Triangle Bonsai Society - January 11th, 2015 Program
By Sam Ogranaja and Joe Noga
Whether you're a bonsai professional with a full nursery or a hobbyist with only a few trees, photographing bonsai is a practice all bonsai growers should do regularly. A record of each stage of growth is extremely important for many reasons; to track progression is probably the most obvious. A good photo will reveal weak spots in the tree and whether it's lacking ramification or a needed branch. We get used to seeing our trees daily, but evaluating our trees through a photograph forces us to focus on the positive aspects of the tree as well as the negative issues that must be addressed for improvement.
Just as bonsai has "rules", taking a good bonsai photo also has some basic "rules" as well. And just like most advanced bonsai growers who sometimes deviate from the basic rules, you can experiment with your picture taking to suit your own style but it’s important to start with the basics principles of photography before you can develop your own style.
The camera for photographing bonsai requires manual adjustments that allows for focusing, setting the ISO, adjusting the aperture, and adjusting the exposure time.
Hand holding the camera to photograph your bonsai is not suggested because it is too difficult to compose your image and it is only more reason why you may not like your results. A tripod is preferred and it needs to be sturdy to safely hold your camera in position without shaking or toppling over. To prevent the camera from shaking during the exposure, squeeze or lightly depress the shutter button. An alternative to this If you have a self timer on the camera is to set your camera on a 2 second time delay which will ensure that your finger will not shake the camera as you pressed the shutter.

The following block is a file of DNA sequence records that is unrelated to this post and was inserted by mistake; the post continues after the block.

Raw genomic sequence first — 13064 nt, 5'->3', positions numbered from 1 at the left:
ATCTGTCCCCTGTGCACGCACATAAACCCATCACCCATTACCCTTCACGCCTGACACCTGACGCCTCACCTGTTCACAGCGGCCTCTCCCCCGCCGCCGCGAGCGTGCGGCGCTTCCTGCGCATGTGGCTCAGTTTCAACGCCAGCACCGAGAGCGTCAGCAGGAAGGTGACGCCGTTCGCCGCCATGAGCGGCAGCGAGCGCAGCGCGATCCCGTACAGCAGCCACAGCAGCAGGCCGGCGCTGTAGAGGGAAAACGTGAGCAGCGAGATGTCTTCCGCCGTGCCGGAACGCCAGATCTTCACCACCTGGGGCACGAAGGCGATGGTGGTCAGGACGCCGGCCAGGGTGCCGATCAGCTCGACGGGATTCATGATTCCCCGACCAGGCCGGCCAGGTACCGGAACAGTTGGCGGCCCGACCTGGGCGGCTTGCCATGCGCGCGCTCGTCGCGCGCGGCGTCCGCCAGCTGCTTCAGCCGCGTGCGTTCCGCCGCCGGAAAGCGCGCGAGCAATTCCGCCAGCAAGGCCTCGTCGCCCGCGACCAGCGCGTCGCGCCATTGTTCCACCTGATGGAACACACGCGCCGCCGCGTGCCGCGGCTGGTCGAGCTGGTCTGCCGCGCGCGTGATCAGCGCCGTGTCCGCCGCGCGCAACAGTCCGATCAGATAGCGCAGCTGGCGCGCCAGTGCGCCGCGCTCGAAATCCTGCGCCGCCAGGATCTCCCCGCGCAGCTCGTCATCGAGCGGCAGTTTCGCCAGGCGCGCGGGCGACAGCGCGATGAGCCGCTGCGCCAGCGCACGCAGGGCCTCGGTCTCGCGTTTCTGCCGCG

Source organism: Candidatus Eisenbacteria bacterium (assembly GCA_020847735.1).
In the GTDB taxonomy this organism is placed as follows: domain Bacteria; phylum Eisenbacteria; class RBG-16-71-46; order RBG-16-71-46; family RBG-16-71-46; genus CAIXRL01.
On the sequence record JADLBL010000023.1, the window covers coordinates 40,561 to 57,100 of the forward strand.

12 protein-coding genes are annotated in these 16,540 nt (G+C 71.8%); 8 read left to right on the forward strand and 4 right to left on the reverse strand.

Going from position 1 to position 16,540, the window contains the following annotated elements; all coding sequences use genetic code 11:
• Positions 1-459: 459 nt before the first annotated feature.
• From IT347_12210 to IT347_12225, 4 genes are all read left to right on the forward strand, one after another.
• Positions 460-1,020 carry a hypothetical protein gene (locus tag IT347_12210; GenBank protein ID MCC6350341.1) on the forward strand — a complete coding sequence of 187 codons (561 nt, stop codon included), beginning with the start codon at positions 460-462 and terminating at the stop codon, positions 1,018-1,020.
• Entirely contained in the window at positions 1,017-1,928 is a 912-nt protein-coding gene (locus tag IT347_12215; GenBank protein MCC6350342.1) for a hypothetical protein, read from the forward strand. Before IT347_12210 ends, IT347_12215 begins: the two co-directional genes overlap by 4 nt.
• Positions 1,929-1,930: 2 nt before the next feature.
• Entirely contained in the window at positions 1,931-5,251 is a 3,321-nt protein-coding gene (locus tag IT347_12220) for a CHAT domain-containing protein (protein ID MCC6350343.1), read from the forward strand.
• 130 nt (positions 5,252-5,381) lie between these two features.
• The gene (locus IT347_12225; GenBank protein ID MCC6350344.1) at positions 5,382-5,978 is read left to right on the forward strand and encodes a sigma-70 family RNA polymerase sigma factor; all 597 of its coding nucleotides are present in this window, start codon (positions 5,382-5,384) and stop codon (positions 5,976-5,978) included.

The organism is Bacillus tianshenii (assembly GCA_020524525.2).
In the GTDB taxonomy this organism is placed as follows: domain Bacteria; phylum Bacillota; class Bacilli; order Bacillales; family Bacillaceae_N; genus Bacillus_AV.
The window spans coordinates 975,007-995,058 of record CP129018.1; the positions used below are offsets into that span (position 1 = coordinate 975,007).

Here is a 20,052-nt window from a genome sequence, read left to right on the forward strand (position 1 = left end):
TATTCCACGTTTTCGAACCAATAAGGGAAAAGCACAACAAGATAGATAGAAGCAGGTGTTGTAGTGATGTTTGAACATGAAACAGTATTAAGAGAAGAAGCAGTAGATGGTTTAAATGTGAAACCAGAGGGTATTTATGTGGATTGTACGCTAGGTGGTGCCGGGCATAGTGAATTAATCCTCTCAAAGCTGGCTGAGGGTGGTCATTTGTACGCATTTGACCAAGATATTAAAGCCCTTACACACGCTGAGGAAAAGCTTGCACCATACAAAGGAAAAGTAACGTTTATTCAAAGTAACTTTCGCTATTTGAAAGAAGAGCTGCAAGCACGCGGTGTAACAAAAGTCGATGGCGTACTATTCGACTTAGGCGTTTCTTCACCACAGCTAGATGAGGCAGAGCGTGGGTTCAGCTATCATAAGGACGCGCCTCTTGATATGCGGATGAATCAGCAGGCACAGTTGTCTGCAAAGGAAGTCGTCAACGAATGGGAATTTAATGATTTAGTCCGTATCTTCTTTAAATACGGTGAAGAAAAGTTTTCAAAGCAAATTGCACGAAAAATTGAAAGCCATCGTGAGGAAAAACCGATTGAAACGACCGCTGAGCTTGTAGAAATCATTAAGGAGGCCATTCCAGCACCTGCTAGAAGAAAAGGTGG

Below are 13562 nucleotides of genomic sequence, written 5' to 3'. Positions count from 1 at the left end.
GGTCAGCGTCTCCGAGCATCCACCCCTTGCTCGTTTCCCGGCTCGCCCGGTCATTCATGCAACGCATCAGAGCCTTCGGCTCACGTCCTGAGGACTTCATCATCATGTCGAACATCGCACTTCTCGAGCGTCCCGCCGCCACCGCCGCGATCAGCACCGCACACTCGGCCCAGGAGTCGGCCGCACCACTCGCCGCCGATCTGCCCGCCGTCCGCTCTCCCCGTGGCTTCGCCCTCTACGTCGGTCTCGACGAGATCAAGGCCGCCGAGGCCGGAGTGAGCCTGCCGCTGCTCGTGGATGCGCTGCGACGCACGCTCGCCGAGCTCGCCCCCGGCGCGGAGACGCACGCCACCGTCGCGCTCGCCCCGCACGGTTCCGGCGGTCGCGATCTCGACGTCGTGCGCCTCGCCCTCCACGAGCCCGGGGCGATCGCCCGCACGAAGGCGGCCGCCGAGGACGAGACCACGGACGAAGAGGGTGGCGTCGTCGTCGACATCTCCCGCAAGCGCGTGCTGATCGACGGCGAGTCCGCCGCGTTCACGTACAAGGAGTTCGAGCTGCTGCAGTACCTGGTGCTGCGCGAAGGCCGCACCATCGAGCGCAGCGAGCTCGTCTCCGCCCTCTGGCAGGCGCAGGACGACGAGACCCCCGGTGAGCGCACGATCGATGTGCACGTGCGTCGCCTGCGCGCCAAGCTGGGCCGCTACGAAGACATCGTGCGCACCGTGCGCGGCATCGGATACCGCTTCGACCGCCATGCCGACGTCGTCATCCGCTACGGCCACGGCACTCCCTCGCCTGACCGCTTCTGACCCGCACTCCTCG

To avoid a confusing or distractive background when photographing your bonsai, you will need to find a uniform background material to have your bonsai be the main object of your photo. The background can be of any color, white, blue, gray, or black. A darker background, regardless of color, will make your bonsai stand out in the photograph.
Light is important to your photograph but it doesn’t have to be an elaborate lighting system if you decide to photograph your trees in a controlled environment indoors. Photoflood lights and reflectors are inexpensive and can be purchased at any of the big box stores. It’s important to avoid mixed lighting falling on your subject at the same time such as fluorescent lights, tungsten lights, or sunlight from windows in the room. If you decide to photograph your bonsai outdoors, the light required will need to be as soft as possible to get the best result. Direct sunlight may not be the best. Think of the sun; when it's out shining in all its glory, you have a strong shadows behind your tree. This is called direct or hard light. Now think of an overcast, cloudy day. In this setting you won't have a cast shadow. This is called diffused or soft light. Whether it's a natural light, a cloudy day, or recreated with studio lights diffused by modifiers, shooting with a soft light will create the best looking bonsai photo you can create.
The next requirement is composition. Once you've set up your background and identified the front of your tree, you will need to set the tree onto something that will not draw attention from the tree. This can be a display stand or some object that is appropriate for displaying the bonsai. The tabletop for holding your display should complement the tree such asa bamboo mat, colored burlap, or any color fabric, etc. In determining your composition by viewing the cameras display screen, adjust the camera to frame the bonsai and be sure to raise the camera so you can see the soil above the pot, but not so much that you can clearly see the back lip of the pot.